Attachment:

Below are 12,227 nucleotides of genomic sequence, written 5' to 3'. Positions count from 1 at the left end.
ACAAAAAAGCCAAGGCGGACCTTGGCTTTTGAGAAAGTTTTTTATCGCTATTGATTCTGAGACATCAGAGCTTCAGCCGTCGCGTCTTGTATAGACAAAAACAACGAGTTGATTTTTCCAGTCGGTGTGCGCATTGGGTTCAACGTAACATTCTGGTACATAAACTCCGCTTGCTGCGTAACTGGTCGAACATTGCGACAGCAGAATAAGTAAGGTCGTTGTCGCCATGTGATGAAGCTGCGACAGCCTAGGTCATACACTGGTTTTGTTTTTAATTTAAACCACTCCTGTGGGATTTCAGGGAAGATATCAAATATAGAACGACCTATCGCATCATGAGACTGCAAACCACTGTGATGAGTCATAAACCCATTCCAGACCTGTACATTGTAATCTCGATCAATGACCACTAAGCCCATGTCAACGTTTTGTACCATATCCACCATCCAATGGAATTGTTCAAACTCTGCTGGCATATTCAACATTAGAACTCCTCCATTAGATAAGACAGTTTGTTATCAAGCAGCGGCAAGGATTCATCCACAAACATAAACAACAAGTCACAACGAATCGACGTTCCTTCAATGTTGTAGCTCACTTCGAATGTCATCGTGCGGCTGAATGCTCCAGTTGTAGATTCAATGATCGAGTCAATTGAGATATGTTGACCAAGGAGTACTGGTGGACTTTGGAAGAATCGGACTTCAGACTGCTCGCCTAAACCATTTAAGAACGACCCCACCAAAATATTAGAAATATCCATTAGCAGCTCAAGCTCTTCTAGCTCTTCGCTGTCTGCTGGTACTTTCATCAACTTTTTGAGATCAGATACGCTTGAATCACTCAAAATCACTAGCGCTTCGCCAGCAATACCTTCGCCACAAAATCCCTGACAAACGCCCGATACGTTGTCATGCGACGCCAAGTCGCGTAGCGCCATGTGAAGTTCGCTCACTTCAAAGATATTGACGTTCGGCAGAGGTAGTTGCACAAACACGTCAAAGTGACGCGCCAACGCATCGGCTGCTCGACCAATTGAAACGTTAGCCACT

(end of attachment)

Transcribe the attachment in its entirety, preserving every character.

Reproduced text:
Below are 12,227 nucleotides of genomic sequence, written 5' to 3'. Positions count from 1 at the left end.
ACAAAAAAGCCAAGGCGGACCTTGGCTTTTGAGAAAGTTTTTTATCGCTATTGATTCTGAGACATCAGAGCTTCAGCCGTCGCGTCTTGTATAGACAAAAACAACGAGTTGATTTTTCCAGTCGGTGTGCGCATTGGGTTCAACGTAACATTCTGGTACATAAACTCCGCTTGCTGCGTAACTGGTCGAACATTGCGACAGCAGAATAAGTAAGGTCGTTGTCGCCATGTGATGAAGCTGCGACAGCCTAGGTCATACACTGGTTTTGTTTTTAATTTAAACCACTCCTGTGGGATTTCAGGGAAGATATCAAATATAGAACGACCTATCGCATCATGAGACTGCAAACCACTGTGATGAGTCATAAACCCATTCCAGACCTGTACATTGTAATCTCGATCAATGACCACTAAGCCCATGTCAACGTTTTGTACCATATCCACCATCCAATGGAATTGTTCAAACTCTGCTGGCATATTCAACATTAGAACTCCTCCATTAGATAAGACAGTTTGTTATCAAGCAGCGGCAAGGATTCATCCACAAACATAAACAACAAGTCACAACGAATCGACGTTCCTTCAATGTTGTAGCTCACTTCGAATGTCATCGTGCGGCTGAATGCTCCAGTTGTAGATTCAATGATCGAGTCAATTGAGATATGTTGACCAAGGAGTACTGGTGGACTTTGGAAGAATCGGACTTCAGACTGCTCGCCTAAACCATTTAAGAACGACCCCACCAAAATATTAGAAATATCCATTAGCAGCTCAAGCTCTTCTAGCTCTTCGCTGTCTGCTGGTACTTTCATCAACTTTTTGAGATCAGATACGCTTGAATCACTCAAAATCACTAGCGCTTCGCCAGCAATACCTTCGCCACAAAATCCCTGACAAACGCCCGATACGTTGTCATGCGACGCCAAGTCGCGTAGCGCCATGTGAAGTTCGCTCACTTCAAAGATATTGACGTTCGGCAGAGGTAGTTGCACAAACACGTCAAAGTGACGCGCCAACGCATCGGCTGCTCGACCAATTGAAACGTTAGCCACT